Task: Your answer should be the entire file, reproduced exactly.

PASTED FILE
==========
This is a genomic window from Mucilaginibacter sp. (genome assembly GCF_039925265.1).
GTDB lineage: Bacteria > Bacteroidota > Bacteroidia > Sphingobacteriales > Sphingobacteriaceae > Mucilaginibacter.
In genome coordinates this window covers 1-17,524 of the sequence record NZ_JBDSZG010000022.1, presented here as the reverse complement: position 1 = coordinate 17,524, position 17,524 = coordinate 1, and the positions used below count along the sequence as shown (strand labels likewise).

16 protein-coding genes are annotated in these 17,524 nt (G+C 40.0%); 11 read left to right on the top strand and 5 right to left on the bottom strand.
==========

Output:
This is a genomic window from Mucilaginibacter sp. (genome assembly GCF_039925265.1).
GTDB lineage: Bacteria > Bacteroidota > Bacteroidia > Sphingobacteriales > Sphingobacteriaceae > Mucilaginibacter.
In genome coordinates this window covers 1-17,524 of the sequence record NZ_JBDSZG010000022.1, presented here as the reverse complement: position 1 = coordinate 17,524, position 17,524 = coordinate 1, and the positions used below count along the sequence as shown (strand labels likewise).

16 protein-coding genes are annotated in these 17,524 nt (G+C 40.0%); 11 read left to right on the top strand and 5 right to left on the bottom strand.